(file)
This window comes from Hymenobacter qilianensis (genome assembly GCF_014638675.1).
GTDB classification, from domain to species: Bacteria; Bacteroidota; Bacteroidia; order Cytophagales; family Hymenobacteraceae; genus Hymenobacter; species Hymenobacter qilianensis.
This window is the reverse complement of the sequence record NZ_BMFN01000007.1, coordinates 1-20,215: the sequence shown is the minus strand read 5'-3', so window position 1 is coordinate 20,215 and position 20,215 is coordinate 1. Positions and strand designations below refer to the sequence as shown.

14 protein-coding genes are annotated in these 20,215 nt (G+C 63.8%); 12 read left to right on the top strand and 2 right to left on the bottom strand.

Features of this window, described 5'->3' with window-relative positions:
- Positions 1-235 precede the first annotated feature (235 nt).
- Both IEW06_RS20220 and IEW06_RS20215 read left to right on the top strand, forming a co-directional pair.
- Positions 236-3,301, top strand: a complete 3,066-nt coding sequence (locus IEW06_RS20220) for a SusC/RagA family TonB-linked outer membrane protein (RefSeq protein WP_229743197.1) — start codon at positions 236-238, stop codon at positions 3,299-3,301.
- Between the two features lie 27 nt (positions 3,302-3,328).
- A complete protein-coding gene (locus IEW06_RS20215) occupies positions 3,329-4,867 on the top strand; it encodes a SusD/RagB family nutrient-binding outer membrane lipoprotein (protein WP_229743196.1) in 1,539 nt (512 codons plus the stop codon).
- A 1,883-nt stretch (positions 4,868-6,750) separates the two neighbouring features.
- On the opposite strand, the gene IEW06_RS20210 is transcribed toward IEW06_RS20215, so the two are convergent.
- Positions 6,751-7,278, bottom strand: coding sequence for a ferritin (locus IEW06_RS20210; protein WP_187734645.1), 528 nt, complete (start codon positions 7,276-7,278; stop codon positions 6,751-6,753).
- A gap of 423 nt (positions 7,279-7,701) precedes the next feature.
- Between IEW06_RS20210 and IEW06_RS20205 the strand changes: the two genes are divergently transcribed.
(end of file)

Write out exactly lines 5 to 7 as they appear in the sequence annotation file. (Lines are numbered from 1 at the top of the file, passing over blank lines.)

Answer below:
Features of this window, described 5'->3' with window-relative positions:
- Positions 1-235 precede the first annotated feature (235 nt).
- Both IEW06_RS20220 and IEW06_RS20215 read left to right on the top strand, forming a co-directional pair.